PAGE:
So, you’re interested in a travel trailer or RV, and you’re wondering which size or type to get….
If you’re still deciding between a RV or travel trailer – see my article here. We received a bit of sound advice from a salesman before we made our purchase, and two months into this lifestyle, I concur with everything the man said.
Back to business. So, you’re looking for a travel trailer and you want to narrow down which size or type to get?
I’d start with a basic question and go from there:
Will you be living in your trailer for extended periods of time (ie.. 10 or more days)?
- If you answered yes, then I’d certainly recommend a travel trailer of at least 21 feet in size, and 24+ feet if possible. I will go into detail as to why in a bit.
- If you answered no, and perhaps you’re seeking to use the trailer for weekend trips, or week long trips, etc.. you have TONS of options. Teardrop trailers, popup trailers, custom mini trailers, and 14-17 foot trailers will have everything you need.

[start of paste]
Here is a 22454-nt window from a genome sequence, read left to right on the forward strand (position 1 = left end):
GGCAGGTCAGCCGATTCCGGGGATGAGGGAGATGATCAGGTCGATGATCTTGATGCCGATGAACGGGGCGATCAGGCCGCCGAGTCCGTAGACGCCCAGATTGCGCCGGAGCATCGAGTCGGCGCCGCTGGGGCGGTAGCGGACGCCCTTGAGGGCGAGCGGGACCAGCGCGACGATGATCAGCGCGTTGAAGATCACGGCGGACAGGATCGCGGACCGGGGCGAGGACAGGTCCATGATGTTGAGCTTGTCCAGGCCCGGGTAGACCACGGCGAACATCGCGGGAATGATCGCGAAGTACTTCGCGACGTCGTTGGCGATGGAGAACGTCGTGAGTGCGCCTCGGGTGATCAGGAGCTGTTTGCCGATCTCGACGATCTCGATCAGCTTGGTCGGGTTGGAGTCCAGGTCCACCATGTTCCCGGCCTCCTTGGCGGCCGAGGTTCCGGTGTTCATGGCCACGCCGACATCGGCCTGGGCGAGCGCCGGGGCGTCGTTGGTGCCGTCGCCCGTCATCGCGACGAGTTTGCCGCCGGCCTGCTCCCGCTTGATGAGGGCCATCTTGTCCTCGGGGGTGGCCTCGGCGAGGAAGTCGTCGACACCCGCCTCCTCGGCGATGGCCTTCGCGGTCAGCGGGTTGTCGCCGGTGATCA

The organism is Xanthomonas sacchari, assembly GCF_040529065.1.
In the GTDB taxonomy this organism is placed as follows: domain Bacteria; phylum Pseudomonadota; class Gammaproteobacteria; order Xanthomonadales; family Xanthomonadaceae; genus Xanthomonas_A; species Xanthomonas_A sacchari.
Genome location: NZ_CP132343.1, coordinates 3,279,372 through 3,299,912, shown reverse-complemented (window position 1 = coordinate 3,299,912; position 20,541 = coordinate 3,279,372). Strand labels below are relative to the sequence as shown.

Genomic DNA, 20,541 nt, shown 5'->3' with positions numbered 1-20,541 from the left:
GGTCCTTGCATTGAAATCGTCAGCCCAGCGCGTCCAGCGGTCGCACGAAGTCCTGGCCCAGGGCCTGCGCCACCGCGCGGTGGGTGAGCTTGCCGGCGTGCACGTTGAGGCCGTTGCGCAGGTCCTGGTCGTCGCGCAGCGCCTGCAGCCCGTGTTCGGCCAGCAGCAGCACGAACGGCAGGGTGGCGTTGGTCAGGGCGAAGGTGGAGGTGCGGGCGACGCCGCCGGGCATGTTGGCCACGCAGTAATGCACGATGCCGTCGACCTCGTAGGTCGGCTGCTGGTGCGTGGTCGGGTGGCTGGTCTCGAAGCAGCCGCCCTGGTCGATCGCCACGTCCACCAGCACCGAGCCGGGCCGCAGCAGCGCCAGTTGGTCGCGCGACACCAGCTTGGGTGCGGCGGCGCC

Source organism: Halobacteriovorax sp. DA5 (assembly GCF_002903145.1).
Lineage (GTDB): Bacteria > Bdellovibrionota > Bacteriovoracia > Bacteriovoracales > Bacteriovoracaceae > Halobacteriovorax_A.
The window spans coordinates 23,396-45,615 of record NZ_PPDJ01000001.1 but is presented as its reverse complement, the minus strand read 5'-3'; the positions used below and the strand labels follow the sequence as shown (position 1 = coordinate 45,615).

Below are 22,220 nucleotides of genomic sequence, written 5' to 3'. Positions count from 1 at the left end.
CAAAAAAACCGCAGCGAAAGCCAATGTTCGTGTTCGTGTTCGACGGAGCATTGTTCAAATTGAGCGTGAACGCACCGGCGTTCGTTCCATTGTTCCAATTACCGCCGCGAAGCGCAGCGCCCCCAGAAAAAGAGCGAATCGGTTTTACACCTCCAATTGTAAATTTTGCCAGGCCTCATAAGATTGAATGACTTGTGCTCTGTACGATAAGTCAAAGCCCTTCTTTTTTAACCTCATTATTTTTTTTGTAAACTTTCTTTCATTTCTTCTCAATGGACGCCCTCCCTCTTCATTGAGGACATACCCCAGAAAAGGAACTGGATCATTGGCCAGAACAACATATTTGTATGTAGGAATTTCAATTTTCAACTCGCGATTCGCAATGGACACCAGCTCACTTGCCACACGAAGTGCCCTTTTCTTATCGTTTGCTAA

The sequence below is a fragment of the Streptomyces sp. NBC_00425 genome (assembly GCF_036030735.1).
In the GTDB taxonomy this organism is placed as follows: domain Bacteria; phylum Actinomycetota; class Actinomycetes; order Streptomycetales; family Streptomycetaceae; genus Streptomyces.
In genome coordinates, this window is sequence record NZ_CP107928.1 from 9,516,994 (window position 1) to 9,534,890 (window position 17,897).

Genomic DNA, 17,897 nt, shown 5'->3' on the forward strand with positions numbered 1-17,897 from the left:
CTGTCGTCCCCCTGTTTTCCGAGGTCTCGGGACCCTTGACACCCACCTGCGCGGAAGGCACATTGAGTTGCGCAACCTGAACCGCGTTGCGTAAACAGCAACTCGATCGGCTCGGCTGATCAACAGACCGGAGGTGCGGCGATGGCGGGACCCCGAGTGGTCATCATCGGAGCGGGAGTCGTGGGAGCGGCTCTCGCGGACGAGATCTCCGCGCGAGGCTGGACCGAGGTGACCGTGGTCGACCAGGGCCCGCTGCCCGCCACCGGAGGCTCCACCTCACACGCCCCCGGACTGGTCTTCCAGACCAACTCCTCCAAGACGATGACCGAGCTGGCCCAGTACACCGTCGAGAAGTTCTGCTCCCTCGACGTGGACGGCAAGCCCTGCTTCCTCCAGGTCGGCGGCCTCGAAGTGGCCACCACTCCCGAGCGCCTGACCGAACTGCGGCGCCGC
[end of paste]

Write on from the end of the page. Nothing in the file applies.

Teardrop, custom mini trailers, and pop-up campers, are all ideal for couples who are looking to venture out for short trips or weekend trips. You could realistically live in these trailers for weeks or months if you wanted to, but you will certainly encounter a few obstacles. These ultra small trailers can pack kitchens, sleeping quarters (for 2 and sometimes 4), storage for the trip, and best of all they can be towed by small SUVs and lightweight trucks. It’s tight in these things, and you’ll need to figure out a shower solution, but they’re livable and great for short trips.